Rapper Iggy Azalea has put the controversial issue of cultural appropriation back on the agenda. The issue is raw in the wake of a wave of race riots in Ferguson and Baltimore, following police killings of unarmed black men. The debate is particularly contentious because it involves a discussion of two competing rights, that most regard as fundamental. A right to free expression versus a right to cultural integrity. The idea that people should be free to express themselves without limit, while at the same time acknowledging that we shouldn’t rob others of their culture. It’s sometimes not easy to see where the line has to be drawn.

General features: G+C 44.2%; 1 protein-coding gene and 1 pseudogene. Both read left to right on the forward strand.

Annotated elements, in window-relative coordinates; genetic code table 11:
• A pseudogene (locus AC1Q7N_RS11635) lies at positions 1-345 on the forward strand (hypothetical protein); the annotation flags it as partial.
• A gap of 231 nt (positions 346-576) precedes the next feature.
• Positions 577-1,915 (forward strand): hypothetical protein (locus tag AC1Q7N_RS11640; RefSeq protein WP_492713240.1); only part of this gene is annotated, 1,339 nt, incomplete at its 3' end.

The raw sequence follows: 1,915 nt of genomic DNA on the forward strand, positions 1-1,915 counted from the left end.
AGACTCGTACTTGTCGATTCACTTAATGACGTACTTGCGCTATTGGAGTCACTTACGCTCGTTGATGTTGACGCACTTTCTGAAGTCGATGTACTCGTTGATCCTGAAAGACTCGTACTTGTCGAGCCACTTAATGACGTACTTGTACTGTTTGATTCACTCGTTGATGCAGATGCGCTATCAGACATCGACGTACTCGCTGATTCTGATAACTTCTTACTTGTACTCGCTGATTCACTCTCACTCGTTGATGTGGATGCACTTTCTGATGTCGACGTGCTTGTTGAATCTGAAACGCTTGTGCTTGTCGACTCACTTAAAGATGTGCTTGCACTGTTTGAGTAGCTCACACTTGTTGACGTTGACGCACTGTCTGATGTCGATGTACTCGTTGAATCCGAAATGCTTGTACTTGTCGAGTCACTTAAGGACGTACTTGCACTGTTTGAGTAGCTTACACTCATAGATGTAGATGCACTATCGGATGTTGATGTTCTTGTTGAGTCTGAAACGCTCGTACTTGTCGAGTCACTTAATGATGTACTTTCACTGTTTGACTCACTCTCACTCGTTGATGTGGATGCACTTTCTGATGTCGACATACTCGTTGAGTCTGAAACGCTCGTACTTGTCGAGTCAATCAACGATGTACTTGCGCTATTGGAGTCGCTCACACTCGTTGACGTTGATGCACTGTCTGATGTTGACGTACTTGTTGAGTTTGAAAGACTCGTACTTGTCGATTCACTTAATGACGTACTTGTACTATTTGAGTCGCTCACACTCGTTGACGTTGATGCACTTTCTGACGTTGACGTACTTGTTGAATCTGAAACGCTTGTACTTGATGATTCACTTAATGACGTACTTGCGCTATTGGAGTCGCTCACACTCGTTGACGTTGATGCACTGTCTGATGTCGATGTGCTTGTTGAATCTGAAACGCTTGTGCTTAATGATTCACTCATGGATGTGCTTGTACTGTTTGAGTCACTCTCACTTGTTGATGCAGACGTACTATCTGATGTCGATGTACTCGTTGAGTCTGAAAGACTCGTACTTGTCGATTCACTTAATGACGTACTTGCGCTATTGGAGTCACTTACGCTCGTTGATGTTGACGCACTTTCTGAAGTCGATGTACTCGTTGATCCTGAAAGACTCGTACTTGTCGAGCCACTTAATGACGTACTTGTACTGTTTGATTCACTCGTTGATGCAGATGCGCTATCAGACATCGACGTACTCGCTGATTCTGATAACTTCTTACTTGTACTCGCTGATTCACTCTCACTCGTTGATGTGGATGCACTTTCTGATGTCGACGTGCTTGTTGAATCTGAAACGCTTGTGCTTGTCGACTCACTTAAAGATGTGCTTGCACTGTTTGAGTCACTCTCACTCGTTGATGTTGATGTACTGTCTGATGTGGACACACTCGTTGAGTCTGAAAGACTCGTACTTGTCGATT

It’s fairly easy to accept that there’s something inherently vomit-inducing about cultural appropriation. The example that comes most easily to mind is hipsters sporting Native American headdresses at Burning Man or Glastonbury. It’s easy to understand what’s twisted about a group of rich white people on horse tranquilizers, taking the image and identity of a proud and vanquished race for the purpose of looking briefly spiritual. It’s not right that someone’s ancient and sacred culture can be used to lend temporary chic to your Instagram upload. It’s also obvious that this is doubly offensive when this is done by a colonial culture to one that was cruelly conquered. I don’t think anyone would begrudge a Native American if he wanted to wear a pork-pie hat to Coachella. The exact same thing happens with black culture. You can see that there’s something awful about acknowledging the ‘cool’ value of black dress, appearance and lifestyle, without understanding that black people themselves are valuable. 16-year-old actor Amandla Stenberg said it best in her high school history video: “what would America be like if it loved black people as much as it loves black culture?”